At the conference “Balkan Cultural Policies – What Is (to be) Done”, culture experts and speakers from the region review the cultural policies implemented in the Balkans over the past three years based on more than 300 analytical pieces produced as part of the project.
BIRN’s regional director Gordana Igric opened the conference by saying that BICCED has raised interest among the journalists and that now after three years there are 50 journalists in the group from the region that are interested in cultural polices.
“We have planted a seed and all should know that cultural policy is important because it reflex national identities in the Balkans but also financial power of the states themselves”.
The director of SEEcult.org and project partner Vesna Milosavljevic explained that the name of the conference is taken over revolutionary novel by Nikolay Chernyshevsky -What Is to Be Done? “This is an open call for all of us to think what should be done, so the situation in the cultural field would have change.”
“For three years BICCED journalists achieved much in realising the context of cultural polices in the Balkans. With the help of the experts and cultural workers journalists have managed to analyse and investigate topics that weren’t in the focus of the society. The articles dealt with laws on culture and its influence on various areas of arts. More than 300 hundred pieces were produced”, said Nemanja Cabric, BIRN Culture Watch project coordinator.
BICCED has aimed to map the main problems and tendencies in the field of culture in Albania, Bosnia and Herzegovina, Kosovo, Macedonia and Serbia, and to present them to decision-makers and the public, thus contributing to finding solutions for problems and initiating needed reforms.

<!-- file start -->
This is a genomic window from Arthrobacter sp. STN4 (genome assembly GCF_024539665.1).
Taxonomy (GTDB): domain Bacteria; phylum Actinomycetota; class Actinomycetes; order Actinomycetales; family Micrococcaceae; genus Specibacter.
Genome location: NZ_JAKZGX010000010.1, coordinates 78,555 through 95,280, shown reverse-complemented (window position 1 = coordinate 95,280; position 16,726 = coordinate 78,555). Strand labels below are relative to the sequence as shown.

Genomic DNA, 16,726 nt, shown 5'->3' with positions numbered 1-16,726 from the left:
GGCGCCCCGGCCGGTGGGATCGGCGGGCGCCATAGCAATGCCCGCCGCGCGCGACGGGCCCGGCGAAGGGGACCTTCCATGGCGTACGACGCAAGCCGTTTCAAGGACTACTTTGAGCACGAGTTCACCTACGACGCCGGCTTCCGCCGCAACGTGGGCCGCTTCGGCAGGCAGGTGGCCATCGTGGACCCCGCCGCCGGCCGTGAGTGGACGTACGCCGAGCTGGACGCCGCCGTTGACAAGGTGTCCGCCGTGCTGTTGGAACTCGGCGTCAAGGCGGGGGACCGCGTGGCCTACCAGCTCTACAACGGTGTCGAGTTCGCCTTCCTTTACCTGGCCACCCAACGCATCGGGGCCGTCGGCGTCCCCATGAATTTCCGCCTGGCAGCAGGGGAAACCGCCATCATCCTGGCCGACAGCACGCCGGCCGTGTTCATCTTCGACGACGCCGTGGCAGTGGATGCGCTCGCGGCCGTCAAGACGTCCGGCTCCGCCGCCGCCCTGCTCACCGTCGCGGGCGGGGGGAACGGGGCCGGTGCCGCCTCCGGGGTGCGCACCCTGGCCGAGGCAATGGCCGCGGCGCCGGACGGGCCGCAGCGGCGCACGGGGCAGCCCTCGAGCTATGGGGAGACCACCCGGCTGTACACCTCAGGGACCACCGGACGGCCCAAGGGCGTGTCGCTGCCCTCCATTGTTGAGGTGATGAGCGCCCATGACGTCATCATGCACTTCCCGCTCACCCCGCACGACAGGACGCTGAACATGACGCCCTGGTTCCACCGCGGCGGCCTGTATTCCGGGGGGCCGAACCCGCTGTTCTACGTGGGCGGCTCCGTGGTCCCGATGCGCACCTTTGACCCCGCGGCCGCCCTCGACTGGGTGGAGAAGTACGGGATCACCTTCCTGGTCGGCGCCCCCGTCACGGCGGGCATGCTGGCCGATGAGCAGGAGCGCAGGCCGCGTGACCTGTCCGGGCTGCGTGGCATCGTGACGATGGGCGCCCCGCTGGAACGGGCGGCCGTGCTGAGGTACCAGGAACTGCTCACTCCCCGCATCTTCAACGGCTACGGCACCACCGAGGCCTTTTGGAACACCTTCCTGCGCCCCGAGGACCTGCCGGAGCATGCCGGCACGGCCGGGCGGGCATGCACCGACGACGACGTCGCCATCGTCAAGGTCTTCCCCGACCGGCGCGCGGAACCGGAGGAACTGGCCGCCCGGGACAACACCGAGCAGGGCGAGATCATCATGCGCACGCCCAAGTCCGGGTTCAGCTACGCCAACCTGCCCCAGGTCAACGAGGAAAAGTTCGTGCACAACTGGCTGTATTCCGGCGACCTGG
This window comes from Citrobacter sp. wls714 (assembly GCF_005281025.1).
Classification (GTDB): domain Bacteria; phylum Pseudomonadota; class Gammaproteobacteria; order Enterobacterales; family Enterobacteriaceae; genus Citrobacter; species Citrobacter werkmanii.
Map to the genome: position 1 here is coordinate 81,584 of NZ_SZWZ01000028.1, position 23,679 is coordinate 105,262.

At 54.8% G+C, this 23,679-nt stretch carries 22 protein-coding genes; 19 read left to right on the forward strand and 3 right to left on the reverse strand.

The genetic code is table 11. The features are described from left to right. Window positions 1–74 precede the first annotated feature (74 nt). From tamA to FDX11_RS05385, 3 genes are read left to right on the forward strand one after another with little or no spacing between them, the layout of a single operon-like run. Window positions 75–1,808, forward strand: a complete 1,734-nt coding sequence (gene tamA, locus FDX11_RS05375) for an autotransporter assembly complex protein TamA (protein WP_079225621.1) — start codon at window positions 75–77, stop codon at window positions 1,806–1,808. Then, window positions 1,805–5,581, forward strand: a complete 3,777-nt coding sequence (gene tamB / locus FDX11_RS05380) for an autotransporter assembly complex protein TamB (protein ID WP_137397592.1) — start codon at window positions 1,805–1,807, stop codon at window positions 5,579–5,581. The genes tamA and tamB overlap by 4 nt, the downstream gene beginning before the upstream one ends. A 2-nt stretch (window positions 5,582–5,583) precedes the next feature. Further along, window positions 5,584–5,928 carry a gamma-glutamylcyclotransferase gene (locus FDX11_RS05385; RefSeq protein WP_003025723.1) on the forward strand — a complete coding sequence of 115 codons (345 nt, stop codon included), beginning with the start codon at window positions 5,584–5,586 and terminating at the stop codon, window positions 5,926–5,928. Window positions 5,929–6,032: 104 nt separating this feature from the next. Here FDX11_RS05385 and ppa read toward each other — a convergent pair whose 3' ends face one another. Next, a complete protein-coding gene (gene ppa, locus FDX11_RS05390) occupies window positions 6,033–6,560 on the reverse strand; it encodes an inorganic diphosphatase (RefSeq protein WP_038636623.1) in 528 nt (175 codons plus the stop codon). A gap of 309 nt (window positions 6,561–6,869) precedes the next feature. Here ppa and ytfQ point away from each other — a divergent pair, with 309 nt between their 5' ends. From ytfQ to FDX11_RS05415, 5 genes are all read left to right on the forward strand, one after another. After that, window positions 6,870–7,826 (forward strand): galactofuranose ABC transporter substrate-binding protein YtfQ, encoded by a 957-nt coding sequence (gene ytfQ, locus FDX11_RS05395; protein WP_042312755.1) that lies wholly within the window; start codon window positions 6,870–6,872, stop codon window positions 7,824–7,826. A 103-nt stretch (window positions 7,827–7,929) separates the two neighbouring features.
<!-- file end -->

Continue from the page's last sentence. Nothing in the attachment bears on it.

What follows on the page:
BICCED was implemented by the Balkan Investigative Regional Reporting Network, BIRN, and by SEEcult.org, and was funded by the Swiss Cultural Programme in the Western Balkans (SCP).
The conference brings together representatives of cultural institutions and media from the region, including journalists trained during the project.
In the first part of the conference Jelena Knežević, executive director of BITEF from Belgrade; Lutfi Dervishi, executive director of Transparency International in Albania and media lecturer at the University in Tirana; Nihad Kreševljaković, director of SARTR theatre from Sarajevo; and Robert Alagjozovski, independent cultural consultant, art and culture critic from Skopje, gave an overview of cultural policies in the region and the main problems faced by cultural organisations and institutions over the past three years.
In the afternoon session, the focus of the work during three panel discussions will be on the financial crisis and its consequences, new networks and initiatives in independent cultural scenes and the lack of space for culture in the media and possibilities for improving this situation.
Panelists and participants in the event include Lola Joksimović (Cultural Contact Point Serbia, Belgrade), Amila Ramović (Ars Aevi, Sarajevo), Josif Papagjoni (Center for Art Studies, Tirana), Dimitrije Vujadinović (Balkankult Foundation, Belgrade), Sašo Stanojković (artist, Skopje), Albert Heta (Stacion – Center for Contemporary Arts, Pristina), Milica Pekić (Kiosk/Kooperativa, Belgrade), Darka Radosavljević Vasiljević (Remont/ Independent Culture Scene of Serbia, Belgrade), Iskra Gešoska (Kontrapunkt/Jadro Assotiation, Skopje), Dražen Crnomat (UNSA Geto, Banja Luka), Marija Đorđević (Politika, Beograd), Janja Sesar (Kurziv/Kulturpunkt, Zagreb), Jasmin Duraković (Depo.ba, Sarajevo), Nebojša Ilijevski (Center for Media Activities, Skopje), Ben Andoni (Gazeta Shiptare, Tirana) and Nataša Novaković (blogger, Banja Luka).
The sessions will be moderated by Aleksandar Brkić (University of Arts, Belgrade), Gordana Igrić (BIRN) and Vesna Milosavljević (SEEcult.org), and will be followed by questions from the floor and discussion.
The conclusions of the conference and its panel discussions will be used for a common appeal and recommendation letter to all decision-makers and other relevant stakeholders in the region, as well as for the BICCED project follow up.
The end of the conference will include a presentation of the Culture Watch Award, established by the BICCED project with the aim of promoting an investigative and analytical approach to journalism in culture.